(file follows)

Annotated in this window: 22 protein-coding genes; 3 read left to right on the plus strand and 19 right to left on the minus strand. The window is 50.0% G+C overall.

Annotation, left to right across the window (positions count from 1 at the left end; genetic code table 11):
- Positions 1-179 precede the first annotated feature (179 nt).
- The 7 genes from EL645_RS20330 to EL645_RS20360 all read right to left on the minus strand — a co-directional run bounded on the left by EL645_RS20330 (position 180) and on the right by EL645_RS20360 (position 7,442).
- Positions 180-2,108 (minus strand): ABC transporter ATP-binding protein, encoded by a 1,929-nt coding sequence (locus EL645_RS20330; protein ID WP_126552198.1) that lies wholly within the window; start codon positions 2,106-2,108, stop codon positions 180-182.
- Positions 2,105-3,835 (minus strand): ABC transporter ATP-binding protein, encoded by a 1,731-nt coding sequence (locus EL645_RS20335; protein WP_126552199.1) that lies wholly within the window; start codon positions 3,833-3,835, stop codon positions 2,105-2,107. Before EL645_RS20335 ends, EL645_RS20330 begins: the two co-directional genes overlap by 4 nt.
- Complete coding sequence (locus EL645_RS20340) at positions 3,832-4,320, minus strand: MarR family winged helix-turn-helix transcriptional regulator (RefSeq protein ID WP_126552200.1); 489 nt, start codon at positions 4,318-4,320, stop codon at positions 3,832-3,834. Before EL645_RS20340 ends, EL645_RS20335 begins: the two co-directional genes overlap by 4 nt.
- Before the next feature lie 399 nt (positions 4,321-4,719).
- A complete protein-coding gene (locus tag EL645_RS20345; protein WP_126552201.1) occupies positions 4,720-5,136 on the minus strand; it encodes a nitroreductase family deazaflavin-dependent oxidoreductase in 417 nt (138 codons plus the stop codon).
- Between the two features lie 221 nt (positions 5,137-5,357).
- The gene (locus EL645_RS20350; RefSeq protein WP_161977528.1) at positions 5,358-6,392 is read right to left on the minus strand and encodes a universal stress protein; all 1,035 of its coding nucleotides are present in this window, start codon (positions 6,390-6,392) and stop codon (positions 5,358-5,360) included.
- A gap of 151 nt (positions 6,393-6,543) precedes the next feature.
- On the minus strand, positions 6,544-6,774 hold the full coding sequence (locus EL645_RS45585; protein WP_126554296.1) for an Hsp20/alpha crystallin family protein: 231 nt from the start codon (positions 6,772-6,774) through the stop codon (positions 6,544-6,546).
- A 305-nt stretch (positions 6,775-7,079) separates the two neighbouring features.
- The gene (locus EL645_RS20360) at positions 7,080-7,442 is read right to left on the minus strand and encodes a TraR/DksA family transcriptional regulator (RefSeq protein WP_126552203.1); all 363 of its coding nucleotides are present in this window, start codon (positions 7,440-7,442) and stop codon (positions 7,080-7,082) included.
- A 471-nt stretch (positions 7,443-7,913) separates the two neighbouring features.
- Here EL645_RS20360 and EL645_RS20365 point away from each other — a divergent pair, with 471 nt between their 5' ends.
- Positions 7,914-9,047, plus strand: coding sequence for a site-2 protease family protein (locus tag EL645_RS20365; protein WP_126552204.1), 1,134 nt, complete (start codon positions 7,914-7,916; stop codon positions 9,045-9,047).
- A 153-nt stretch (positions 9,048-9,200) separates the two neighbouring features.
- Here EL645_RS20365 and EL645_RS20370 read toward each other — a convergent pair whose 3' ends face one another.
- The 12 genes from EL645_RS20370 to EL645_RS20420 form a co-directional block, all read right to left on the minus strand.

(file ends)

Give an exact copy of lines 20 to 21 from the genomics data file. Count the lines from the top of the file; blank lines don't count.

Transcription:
- Here EL645_RS20365 and EL645_RS20370 read toward each other — a convergent pair whose 3' ends face one another.
- The 12 genes from EL645_RS20370 to EL645_RS20420 form a co-directional block, all read right to left on the minus strand.